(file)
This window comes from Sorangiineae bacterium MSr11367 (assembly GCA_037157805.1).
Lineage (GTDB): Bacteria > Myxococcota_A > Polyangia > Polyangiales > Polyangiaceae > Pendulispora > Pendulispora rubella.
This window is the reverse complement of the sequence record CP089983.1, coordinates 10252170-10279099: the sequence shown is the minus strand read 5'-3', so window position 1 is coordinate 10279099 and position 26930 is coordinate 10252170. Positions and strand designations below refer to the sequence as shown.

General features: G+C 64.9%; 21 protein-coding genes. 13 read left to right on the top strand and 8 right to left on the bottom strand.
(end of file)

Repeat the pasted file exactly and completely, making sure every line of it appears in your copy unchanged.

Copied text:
This window comes from Sorangiineae bacterium MSr11367 (assembly GCA_037157805.1).
Lineage (GTDB): Bacteria > Myxococcota_A > Polyangia > Polyangiales > Polyangiaceae > Pendulispora > Pendulispora rubella.
This window is the reverse complement of the sequence record CP089983.1, coordinates 10252170-10279099: the sequence shown is the minus strand read 5'-3', so window position 1 is coordinate 10279099 and position 26930 is coordinate 10252170. Positions and strand designations below refer to the sequence as shown.

General features: G+C 64.9%; 21 protein-coding genes. 13 read left to right on the top strand and 8 right to left on the bottom strand.